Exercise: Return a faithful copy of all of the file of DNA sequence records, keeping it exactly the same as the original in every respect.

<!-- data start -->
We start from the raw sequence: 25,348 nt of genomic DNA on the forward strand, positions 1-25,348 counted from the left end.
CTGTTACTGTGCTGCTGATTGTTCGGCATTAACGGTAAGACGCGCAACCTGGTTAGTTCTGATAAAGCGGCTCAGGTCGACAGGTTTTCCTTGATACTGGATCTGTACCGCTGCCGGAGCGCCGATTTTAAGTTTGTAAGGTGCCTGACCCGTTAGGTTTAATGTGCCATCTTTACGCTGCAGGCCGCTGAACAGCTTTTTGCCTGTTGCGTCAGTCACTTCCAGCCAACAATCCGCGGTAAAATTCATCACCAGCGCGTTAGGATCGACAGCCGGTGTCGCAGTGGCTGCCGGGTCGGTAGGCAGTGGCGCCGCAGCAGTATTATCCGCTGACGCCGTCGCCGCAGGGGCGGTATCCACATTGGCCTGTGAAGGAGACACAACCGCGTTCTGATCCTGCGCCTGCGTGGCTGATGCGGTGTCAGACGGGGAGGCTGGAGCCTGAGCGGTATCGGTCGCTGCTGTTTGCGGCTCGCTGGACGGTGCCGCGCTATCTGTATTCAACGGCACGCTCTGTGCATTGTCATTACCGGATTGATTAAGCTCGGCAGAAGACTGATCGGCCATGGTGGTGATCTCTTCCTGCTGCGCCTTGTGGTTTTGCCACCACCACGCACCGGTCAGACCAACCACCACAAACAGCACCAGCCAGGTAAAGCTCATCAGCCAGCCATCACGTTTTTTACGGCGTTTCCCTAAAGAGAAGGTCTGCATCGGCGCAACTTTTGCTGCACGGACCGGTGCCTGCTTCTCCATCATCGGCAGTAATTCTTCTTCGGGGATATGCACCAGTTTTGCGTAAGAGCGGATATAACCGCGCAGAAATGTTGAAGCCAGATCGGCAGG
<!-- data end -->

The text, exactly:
We start from the raw sequence: 25,348 nt of genomic DNA on the forward strand, positions 1-25,348 counted from the left end.
CTGTTACTGTGCTGCTGATTGTTCGGCATTAACGGTAAGACGCGCAACCTGGTTAGTTCTGATAAAGCGGCTCAGGTCGACAGGTTTTCCTTGATACTGGATCTGTACCGCTGCCGGAGCGCCGATTTTAAGTTTGTAAGGTGCCTGACCCGTTAGGTTTAATGTGCCATCTTTACGCTGCAGGCCGCTGAACAGCTTTTTGCCTGTTGCGTCAGTCACTTCCAGCCAACAATCCGCGGTAAAATTCATCACCAGCGCGTTAGGATCGACAGCCGGTGTCGCAGTGGCTGCCGGGTCGGTAGGCAGTGGCGCCGCAGCAGTATTATCCGCTGACGCCGTCGCCGCAGGGGCGGTATCCACATTGGCCTGTGAAGGAGACACAACCGCGTTCTGATCCTGCGCCTGCGTGGCTGATGCGGTGTCAGACGGGGAGGCTGGAGCCTGAGCGGTATCGGTCGCTGCTGTTTGCGGCTCGCTGGACGGTGCCGCGCTATCTGTATTCAACGGCACGCTCTGTGCATTGTCATTACCGGATTGATTAAGCTCGGCAGAAGACTGATCGGCCATGGTGGTGATCTCTTCCTGCTGCGCCTTGTGGTTTTGCCACCACCACGCACCGGTCAGACCAACCACCACAAACAGCACCAGCCAGGTAAAGCTCATCAGCCAGCCATCACGTTTTTTACGGCGTTTCCCTAAAGAGAAGGTCTGCATCGGCGCAACTTTTGCTGCACGGACCGGTGCCTGCTTCTCCATCATCGGCAGTAATTCTTCTTCGGGGATATGCACCAGTTTTGCGTAAGAGCGGATATAACCGCGCAGAAATGTTGAAGCCAGATCGGCAGG